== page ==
Negotiating Salary/Benefits: Ensuring your expectations are set correctly, using tools such as salary & cost of living calculators, suggestions for salary negotiations

After you read the title of this article you may be thinking; “What does salary negotiation even mean?” or “Why on earth would I risk a job offer by asking for more?” or… “AHHHH!”

These feelings are normal! Negotiating salary is a scary topic for students as they graduate college and start applying for jobs. We want you to know that negotiating salary is a standard part of the job search process and employers EXPECT you to do it! So feel proud, be strong, and remember that the negotiations you engage in now could impact your salary for many years to come.

The Dos and Don’ts of Salary Negotiation:


  • Be attentive!: When applying, interviewing, and speaking with the recruiter… be attentive. Pay attention to clues given to you by the company, i.e. mission and values, what they look for in an employee, etc. These clues can help you persuade the employer that you are valuable to them, and worth the negotiation.
  • Stay positive: Go in to this process knowing that you are worth it. Maintaining a positive frame of mind throughout this process will be helpful regardless of the end result. Remember to be respectful and don’t be discouraged!
  • Have an acceptable salary range in mind, this will help you be flexible and open to negotiation. In saying this, also know your bottom line and when you feel it’s appropriate to walk away.
  • Do your homework: I know, I know… You just graduated and homework shouldn’t be a part of this! Right?! What we mean by do your homework is to find resources like the CDC’s Negotiating Salary Page or O*NET Online to get information about what the “fair market value” is for your position.

A great resource for navigating the investigation part of negotiation are these two little articles on compensation!:

  • Finally, DO think about the whole picture: Salary is not just about the dollar amount of the offer, take in to consideration benefits, time off from work, perks, and cost of living! The chart below will help visualize this concept:
Evaluating Total Compensation
Company A Company B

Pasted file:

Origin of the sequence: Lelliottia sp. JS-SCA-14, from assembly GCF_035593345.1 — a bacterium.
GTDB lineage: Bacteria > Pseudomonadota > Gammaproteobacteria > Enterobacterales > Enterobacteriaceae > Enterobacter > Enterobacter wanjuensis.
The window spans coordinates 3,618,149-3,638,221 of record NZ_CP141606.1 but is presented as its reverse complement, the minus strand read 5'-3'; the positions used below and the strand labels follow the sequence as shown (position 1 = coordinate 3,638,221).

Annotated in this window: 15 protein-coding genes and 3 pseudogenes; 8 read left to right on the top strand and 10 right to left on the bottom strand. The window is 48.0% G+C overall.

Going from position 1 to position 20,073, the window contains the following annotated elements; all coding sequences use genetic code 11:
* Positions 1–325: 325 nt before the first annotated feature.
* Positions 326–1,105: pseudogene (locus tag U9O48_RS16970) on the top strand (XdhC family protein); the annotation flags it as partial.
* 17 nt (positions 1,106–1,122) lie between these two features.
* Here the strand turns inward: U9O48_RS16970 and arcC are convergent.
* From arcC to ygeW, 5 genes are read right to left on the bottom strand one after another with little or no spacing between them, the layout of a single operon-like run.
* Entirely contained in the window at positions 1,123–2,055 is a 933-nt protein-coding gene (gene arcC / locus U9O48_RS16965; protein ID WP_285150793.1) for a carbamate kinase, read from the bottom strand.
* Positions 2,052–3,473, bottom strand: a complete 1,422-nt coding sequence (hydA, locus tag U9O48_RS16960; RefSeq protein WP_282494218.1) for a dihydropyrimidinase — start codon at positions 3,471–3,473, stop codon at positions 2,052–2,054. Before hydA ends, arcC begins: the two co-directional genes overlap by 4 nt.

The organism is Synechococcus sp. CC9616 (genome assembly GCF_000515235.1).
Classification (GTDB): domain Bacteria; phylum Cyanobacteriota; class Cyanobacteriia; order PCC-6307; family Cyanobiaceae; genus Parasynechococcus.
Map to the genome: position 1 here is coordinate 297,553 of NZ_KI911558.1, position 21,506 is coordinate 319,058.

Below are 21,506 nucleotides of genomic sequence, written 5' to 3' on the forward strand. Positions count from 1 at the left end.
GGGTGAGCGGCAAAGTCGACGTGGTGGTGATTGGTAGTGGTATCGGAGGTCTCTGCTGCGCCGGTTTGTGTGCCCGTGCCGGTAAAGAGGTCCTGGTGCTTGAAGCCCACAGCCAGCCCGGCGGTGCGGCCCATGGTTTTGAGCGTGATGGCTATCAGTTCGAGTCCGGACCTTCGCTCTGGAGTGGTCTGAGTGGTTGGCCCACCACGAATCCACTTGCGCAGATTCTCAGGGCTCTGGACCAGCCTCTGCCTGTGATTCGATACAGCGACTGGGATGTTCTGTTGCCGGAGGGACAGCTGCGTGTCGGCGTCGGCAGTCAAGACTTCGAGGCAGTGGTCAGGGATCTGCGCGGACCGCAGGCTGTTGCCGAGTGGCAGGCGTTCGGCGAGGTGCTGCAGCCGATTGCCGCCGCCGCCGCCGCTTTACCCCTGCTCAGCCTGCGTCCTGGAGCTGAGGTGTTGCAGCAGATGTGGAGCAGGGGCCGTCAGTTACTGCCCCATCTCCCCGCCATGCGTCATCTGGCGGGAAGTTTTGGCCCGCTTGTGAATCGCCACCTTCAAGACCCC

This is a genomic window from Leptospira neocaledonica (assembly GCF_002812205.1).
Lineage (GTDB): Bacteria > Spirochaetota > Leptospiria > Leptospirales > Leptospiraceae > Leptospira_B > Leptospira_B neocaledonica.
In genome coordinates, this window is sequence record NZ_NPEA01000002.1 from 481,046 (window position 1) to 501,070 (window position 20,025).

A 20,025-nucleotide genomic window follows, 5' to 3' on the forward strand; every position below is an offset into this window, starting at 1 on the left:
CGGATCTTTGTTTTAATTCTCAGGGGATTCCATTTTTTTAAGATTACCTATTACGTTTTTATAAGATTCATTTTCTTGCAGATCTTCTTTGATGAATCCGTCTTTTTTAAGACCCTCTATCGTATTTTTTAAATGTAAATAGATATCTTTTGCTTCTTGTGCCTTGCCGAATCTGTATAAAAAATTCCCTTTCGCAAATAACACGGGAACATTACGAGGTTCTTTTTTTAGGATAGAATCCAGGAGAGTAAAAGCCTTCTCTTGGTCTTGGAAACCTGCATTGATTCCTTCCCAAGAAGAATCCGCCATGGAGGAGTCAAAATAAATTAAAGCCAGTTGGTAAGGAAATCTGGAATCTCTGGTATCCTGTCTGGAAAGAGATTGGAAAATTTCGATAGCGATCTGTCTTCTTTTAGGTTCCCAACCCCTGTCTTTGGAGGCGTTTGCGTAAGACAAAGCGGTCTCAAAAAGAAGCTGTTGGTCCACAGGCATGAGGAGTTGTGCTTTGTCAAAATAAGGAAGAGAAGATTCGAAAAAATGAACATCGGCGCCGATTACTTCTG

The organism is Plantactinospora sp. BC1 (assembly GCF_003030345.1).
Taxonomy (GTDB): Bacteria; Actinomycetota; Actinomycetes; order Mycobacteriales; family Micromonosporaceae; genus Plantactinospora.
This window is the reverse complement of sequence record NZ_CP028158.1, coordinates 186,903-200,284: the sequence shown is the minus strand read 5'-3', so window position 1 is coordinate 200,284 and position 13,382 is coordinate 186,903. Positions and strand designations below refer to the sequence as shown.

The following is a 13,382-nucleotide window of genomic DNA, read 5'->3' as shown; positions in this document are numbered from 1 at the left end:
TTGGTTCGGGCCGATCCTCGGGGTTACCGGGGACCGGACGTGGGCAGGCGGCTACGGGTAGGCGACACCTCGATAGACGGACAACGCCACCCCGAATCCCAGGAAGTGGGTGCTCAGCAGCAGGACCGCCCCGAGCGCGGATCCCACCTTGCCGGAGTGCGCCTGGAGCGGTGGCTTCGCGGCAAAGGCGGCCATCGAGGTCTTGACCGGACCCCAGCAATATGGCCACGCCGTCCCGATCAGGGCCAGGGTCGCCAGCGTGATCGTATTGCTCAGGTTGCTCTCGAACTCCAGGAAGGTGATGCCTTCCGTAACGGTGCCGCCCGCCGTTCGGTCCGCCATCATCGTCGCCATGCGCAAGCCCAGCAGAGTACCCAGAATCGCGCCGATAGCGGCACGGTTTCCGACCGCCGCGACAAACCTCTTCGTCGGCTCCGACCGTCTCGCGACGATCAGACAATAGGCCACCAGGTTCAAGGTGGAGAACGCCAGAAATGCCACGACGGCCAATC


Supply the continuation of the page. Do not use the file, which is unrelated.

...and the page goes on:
Base Salary $30,000 $35,000
Medical $0 $840
Parking $0 $912
401k Match $1,500 $0
  10% contribution 10% contribution
  Match 1st 5% No Match
Perks $2,000 $0
Taxes $7,290 $8,505
27% taxable income
Actual Compensation $26,210 $24,743

Source: UW-River Falls


  • Sell yourself short ahead of time! In any circumstance, don’t make up your mind ahead of time that you will settle with the employer’s first offer (whatever that offer is). Instead, thank the employer for their offer and ask for the evening to think about it (then spend your evening thinking about it and doing a little research if needed).
  • Start your negotiations too early: Wait a bit… We know you’re eager, but wait AT LEAST until there is an offer on the table before you negotiate. If possible, try to get the employer to provide a salary range or specific pay for a job before you give them a number. This allows you an opportunity to compare their number with fair market value and strategize in your negotiation.

A special note:

It’s important to take time to discuss the importance of women negotiating their salary. The wage gap sadly still exists and “over her working life, a woman will earn $1 million less than a man simply because she is a woman” (WAGE Project). Women are also far less likely to negotiate at work (Babcock & Lashever, Women Don’t Ask), and this reality can cost women over a half million dollars over the course of their career. For more information on gender inequality in wages and career expectations, please visit The Women’s Center and the Career Development Center for advocacy, information and support.

The Women’s Center has a Women’s Salary Negotiation Dinner available on April 7th! If you’re interested in this please contact the Women’s Center for more information.

Information retrieved from:

– Bre Hiivala, Graduate Assistant, Career Development Center



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